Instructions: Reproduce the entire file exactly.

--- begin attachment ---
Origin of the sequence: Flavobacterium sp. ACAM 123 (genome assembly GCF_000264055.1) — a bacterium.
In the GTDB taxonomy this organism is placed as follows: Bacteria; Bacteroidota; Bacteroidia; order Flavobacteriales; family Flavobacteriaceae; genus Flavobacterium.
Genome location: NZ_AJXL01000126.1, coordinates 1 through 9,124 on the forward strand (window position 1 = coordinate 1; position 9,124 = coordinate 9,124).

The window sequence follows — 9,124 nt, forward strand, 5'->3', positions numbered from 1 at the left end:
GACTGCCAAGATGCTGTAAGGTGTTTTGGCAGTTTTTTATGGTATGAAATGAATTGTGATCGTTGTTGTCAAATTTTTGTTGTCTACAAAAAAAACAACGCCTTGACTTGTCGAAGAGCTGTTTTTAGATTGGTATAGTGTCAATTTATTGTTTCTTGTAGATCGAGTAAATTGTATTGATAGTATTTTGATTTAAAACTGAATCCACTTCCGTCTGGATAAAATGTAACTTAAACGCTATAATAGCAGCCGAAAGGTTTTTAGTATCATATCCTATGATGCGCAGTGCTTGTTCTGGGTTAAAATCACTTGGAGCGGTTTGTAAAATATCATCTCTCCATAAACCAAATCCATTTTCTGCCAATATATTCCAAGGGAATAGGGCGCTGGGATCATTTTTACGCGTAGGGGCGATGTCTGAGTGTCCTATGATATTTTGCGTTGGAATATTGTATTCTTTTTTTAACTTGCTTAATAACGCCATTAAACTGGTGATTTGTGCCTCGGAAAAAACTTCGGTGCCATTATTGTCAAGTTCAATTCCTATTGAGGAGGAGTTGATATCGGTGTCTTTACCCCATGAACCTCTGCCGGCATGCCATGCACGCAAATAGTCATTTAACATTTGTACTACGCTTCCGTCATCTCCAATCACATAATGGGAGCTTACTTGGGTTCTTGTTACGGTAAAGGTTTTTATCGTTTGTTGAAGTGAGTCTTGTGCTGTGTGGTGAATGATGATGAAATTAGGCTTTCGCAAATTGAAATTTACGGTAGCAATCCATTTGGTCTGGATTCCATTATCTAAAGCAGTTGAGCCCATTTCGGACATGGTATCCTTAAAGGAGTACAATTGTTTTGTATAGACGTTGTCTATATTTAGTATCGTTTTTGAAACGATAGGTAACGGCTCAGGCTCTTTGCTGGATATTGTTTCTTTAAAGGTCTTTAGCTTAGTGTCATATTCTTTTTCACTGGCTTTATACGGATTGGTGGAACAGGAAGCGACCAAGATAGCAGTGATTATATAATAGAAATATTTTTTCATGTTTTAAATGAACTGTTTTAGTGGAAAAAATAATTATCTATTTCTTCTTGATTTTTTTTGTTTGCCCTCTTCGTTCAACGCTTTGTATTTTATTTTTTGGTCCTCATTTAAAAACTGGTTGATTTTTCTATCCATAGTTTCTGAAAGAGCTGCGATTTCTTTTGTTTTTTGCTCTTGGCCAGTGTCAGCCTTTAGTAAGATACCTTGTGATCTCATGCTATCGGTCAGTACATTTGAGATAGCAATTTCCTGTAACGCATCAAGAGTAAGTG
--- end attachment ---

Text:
Origin of the sequence: Flavobacterium sp. ACAM 123 (genome assembly GCF_000264055.1) — a bacterium.
In the GTDB taxonomy this organism is placed as follows: Bacteria; Bacteroidota; Bacteroidia; order Flavobacteriales; family Flavobacteriaceae; genus Flavobacterium.
Genome location: NZ_AJXL01000126.1, coordinates 1 through 9,124 on the forward strand (window position 1 = coordinate 1; position 9,124 = coordinate 9,124).

The window sequence follows — 9,124 nt, forward strand, 5'->3', positions numbered from 1 at the left end:
GACTGCCAAGATGCTGTAAGGTGTTTTGGCAGTTTTTTATGGTATGAAATGAATTGTGATCGTTGTTGTCAAATTTTTGTTGTCTACAAAAAAAACAACGCCTTGACTTGTCGAAGAGCTGTTTTTAGATTGGTATAGTGTCAATTTATTGTTTCTTGTAGATCGAGTAAATTGTATTGATAGTATTTTGATTTAAAACTGAATCCACTTCCGTCTGGATAAAATGTAACTTAAACGCTATAATAGCAGCCGAAAGGTTTTTAGTATCATATCCTATGATGCGCAGTGCTTGTTCTGGGTTAAAATCACTTGGAGCGGTTTGTAAAATATCATCTCTCCATAAACCAAATCCATTTTCTGCCAATATATTCCAAGGGAATAGGGCGCTGGGATCATTTTTACGCGTAGGGGCGATGTCTGAGTGTCCTATGATATTTTGCGTTGGAATATTGTATTCTTTTTTTAACTTGCTTAATAACGCCATTAAACTGGTGATTTGTGCCTCGGAAAAAACTTCGGTGCCATTATTGTCAAGTTCAATTCCTATTGAGGAGGAGTTGATATCGGTGTCTTTACCCCATGAACCTCTGCCGGCATGCCATGCACGCAAATAGTCATTTAACATTTGTACTACGCTTCCGTCATCTCCAATCACATAATGGGAGCTTACTTGGGTTCTTGTTACGGTAAAGGTTTTTATCGTTTGTTGAAGTGAGTCTTGTGCTGTGTGGTGAATGATGATGAAATTAGGCTTTCGCAAATTGAAATTTACGGTAGCAATCCATTTGGTCTGGATTCCATTATCTAAAGCAGTTGAGCCCATTTCGGACATGGTATCCTTAAAGGAGTACAATTGTTTTGTATAGACGTTGTCTATATTTAGTATCGTTTTTGAAACGATAGGTAACGGCTCAGGCTCTTTGCTGGATATTGTTTCTTTAAAGGTCTTTAGCTTAGTGTCATATTCTTTTTCACTGGCTTTATACGGATTGGTGGAACAGGAAGCGACCAAGATAGCAGTGATTATATAATAGAAATATTTTTTCATGTTTTAAATGAACTGTTTTAGTGGAAAAAATAATTATCTATTTCTTCTTGATTTTTTTTGTTTGCCCTCTTCGTTCAACGCTTTGTATTTTATTTTTTGGTCCTCATTTAAAAACTGGTTGATTTTTCTATCCATAGTTTCTGAAAGAGCTGCGATTTCTTTTGTTTTTTGCTCTTGGCCAGTGTCAGCCTTTAGTAAGATACCTTGTGATCTCATGCTATCGGTCAGTACATTTGAGATAGCAATTTCCTGTAACGCATCAAGAGTAAGTG